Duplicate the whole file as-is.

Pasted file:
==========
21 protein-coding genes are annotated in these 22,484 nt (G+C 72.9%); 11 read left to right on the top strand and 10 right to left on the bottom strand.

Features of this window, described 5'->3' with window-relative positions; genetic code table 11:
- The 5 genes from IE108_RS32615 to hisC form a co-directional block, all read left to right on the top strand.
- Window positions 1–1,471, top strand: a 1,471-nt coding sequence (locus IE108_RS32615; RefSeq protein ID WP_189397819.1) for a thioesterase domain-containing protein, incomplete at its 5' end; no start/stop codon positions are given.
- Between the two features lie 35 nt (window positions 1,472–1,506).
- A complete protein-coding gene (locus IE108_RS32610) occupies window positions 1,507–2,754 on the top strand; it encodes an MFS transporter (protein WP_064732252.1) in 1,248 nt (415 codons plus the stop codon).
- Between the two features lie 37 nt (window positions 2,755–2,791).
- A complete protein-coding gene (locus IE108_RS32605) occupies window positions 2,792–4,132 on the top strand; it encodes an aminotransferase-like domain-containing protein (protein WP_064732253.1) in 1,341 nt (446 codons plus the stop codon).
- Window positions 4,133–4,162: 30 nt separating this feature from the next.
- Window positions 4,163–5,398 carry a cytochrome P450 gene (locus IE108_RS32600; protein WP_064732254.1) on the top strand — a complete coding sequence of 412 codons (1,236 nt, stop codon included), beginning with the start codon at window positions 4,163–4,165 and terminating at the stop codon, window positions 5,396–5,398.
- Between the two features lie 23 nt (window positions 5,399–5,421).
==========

21 protein-coding genes are annotated in these 22,484 nt (G+C 72.9%); 11 read left to right on the top strand and 10 right to left on the bottom strand.

Features of this window, described 5'->3' with window-relative positions; genetic code table 11:
- The 5 genes from IE108_RS32615 to hisC form a co-directional block, all read left to right on the top strand.
- Window positions 1–1,471, top strand: a 1,471-nt coding sequence (locus IE108_RS32615; RefSeq protein ID WP_189397819.1) for a thioesterase domain-containing protein, incomplete at its 5' end; no start/stop codon positions are given.
- Between the two features lie 35 nt (window positions 1,472–1,506).
- A complete protein-coding gene (locus IE108_RS32610) occupies window positions 1,507–2,754 on the top strand; it encodes an MFS transporter (protein WP_064732252.1) in 1,248 nt (415 codons plus the stop codon).
- Between the two features lie 37 nt (window positions 2,755–2,791).
- A complete protein-coding gene (locus IE108_RS32605) occupies window positions 2,792–4,132 on the top strand; it encodes an aminotransferase-like domain-containing protein (protein WP_064732253.1) in 1,341 nt (446 codons plus the stop codon).
- Window positions 4,133–4,162: 30 nt separating this feature from the next.
- Window positions 4,163–5,398 carry a cytochrome P450 gene (locus IE108_RS32600; protein WP_064732254.1) on the top strand — a complete coding sequence of 412 codons (1,236 nt, stop codon included), beginning with the start codon at window positions 4,163–4,165 and terminating at the stop codon, window positions 5,396–5,398.
- Between the two features lie 23 nt (window positions 5,399–5,421).